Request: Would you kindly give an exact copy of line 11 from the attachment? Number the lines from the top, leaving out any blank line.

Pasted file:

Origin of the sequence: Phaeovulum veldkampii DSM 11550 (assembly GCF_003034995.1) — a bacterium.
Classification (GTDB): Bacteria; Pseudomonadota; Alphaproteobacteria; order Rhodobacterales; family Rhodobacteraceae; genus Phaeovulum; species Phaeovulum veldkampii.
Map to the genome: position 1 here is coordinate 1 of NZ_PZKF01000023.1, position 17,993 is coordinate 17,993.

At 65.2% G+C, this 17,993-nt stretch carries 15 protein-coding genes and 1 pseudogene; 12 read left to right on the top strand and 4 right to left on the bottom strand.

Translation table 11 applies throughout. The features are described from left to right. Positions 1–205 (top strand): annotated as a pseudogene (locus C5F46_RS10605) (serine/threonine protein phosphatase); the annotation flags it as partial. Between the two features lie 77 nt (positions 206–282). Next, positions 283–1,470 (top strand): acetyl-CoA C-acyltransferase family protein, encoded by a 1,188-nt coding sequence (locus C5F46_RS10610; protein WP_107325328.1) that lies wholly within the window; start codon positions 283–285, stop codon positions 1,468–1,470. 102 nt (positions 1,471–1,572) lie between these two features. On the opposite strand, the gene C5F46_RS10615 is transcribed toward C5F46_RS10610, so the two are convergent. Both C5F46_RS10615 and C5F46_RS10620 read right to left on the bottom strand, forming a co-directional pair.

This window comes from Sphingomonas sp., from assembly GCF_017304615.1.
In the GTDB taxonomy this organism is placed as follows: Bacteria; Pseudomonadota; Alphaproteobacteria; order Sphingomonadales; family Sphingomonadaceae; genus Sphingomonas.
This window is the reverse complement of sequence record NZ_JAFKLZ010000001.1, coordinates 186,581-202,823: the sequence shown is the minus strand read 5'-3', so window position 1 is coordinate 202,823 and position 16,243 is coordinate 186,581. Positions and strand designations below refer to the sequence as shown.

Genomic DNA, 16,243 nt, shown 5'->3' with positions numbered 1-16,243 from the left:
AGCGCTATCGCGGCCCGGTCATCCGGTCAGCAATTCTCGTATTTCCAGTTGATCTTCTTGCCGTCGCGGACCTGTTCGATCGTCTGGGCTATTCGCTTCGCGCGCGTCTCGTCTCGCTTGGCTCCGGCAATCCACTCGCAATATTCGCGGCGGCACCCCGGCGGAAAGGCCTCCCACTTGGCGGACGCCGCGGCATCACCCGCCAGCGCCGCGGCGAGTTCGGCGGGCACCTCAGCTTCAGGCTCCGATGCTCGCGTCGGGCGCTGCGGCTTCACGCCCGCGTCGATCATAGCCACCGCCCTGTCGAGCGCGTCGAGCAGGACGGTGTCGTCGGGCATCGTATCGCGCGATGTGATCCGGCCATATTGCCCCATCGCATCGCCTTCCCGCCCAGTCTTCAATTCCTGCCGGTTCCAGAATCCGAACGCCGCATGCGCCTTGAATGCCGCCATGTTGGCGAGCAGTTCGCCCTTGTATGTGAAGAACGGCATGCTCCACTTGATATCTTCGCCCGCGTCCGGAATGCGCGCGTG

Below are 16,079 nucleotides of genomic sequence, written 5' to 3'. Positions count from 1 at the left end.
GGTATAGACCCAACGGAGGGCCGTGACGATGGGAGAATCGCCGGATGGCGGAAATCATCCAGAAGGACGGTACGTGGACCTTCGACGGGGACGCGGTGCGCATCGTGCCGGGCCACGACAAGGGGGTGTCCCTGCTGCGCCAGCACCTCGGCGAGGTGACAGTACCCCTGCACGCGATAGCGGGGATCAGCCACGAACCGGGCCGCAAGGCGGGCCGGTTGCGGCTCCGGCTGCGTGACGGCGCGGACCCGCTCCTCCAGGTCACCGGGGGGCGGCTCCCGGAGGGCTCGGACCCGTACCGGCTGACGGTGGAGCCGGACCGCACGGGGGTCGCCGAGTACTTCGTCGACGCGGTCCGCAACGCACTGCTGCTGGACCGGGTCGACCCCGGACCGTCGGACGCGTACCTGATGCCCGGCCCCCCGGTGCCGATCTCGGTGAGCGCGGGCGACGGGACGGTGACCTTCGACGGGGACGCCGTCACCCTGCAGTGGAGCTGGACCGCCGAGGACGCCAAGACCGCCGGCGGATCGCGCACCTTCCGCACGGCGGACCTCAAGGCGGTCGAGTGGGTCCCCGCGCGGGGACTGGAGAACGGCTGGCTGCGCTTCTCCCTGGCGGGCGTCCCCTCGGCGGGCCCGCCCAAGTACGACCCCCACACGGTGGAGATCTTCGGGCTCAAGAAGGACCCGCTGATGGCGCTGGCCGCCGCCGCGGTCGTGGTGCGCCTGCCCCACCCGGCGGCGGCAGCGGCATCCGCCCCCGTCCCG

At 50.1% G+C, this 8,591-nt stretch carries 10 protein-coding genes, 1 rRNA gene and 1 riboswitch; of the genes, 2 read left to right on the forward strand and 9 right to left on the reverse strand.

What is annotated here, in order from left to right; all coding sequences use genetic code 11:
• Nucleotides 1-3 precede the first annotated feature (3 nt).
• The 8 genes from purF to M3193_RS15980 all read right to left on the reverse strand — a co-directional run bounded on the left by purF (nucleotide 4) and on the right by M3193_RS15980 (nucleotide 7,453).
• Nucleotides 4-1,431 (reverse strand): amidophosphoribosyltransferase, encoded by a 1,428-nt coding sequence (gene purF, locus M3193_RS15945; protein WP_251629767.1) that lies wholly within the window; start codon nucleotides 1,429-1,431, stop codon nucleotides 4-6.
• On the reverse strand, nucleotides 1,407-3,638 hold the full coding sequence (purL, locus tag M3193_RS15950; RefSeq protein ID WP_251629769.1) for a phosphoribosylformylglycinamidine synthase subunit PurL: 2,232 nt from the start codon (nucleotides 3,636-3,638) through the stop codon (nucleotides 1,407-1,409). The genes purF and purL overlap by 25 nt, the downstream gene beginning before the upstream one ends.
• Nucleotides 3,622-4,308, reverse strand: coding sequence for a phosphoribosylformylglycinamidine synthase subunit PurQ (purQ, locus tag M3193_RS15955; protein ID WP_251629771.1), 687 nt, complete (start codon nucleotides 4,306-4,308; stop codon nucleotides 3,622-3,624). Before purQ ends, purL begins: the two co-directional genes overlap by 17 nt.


Below are 16,079 nucleotides of genomic sequence, written 5' to 3'. Positions count from 1 at the left end.